Shopping for Publishers

Posted on : 05-05-2007 | By : Brian | In : Self-Promotion, Skullduggery


On the off-chance that there are publishers looking for a new card game reading this blog, I just thought I’d mention that I’m now shopping around for a publisher for Skullduggery. For those who don’t know, here’s the skinny on the game, straight from my proposal:

Skullduggery is a card game in which the players assume the roles of thieves in a medieval city. Their job is to collect the tools that they need in order to perform heists of varying difficulty, while simultaneously making life more difficult for their rivals. The goal of the game is to become the most infamous thief in the city by performing the most heists (or the most daring heists) and fencing the most (or best) loot by the time the game ends.

In short, it’s a heist-based card game, it’s got a total of 204 cards divided amongst four decks, and it takes about an hour to play with three or four players (or about 15-30 minutes with only two). I have a prototype, and I’ve been playtesting and tinkering with it intermittently for the last eight months or so. If you’re a publisher, and you’re interested, feel free to respond to this shameless self-promotion for further information. My email is on the sidebar to the right.

Addendum: I just got done with a back-and-forth email conversation with Steve Jackson of Steve Jackson Games. He liked my proposal, but is unfortunately booked for the foreseeable future. He encouraged me to keep trying, and to check back with him in a year or two if I hadn’t already found another publisher. He also gave a lot of really good advice, and was generally just an awesome, really nice guy. If their games weren’t enough reason for me to like the company already, Mr. Jackson certainly just gave me several.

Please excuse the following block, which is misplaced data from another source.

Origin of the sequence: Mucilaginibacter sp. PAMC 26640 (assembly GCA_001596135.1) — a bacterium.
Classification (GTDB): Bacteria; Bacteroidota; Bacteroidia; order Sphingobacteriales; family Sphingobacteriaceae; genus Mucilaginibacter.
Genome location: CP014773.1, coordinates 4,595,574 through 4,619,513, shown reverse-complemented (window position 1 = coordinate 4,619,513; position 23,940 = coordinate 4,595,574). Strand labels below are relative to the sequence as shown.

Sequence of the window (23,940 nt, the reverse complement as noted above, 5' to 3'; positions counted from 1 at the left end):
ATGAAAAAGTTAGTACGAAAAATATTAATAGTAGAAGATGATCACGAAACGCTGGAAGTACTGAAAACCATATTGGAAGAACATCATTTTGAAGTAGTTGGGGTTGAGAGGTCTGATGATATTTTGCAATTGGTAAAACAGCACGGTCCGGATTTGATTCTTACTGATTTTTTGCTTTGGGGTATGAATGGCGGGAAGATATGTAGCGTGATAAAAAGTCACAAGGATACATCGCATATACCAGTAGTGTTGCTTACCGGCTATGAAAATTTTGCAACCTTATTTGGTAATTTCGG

Skullduggery Playtest

Posted on : 29-04-2007 | By : Brian | In : Gamecrafting, Session Reports, Skullduggery


Some of you may recall that, a while ago, I was working on a card game called Skullduggery. Well, it’s still under construction, and I had a playtest session with my friends Tad and Chris on Friday night. It went pretty well. There were some unclear rules and some things that needed to be shored up, but overall I was pretty pleased with how it went. It seems like I’m starting to get it to where I want it to be: fast-playing, easy to learn, easy to play.

My intention is for it to be more a casual, beer ‘n’ pretzels kind of game than a hardcore game; as such, there’s a fair amount of luck involved, and you don’t necessarily have to pay attention to every little thing that happens. There is some skill involved, mostly involving good timing of a heist and minimizing your risk before attempting one. I’m also thinking of introducing an element of gambling to the game, allowing you to wager Infamy on a heist in order to reap greater rewards (but at the risk of greater penalty for failure, and greater potentiality for your opponents to screw you). I’m not completely sold on the idea yet, though.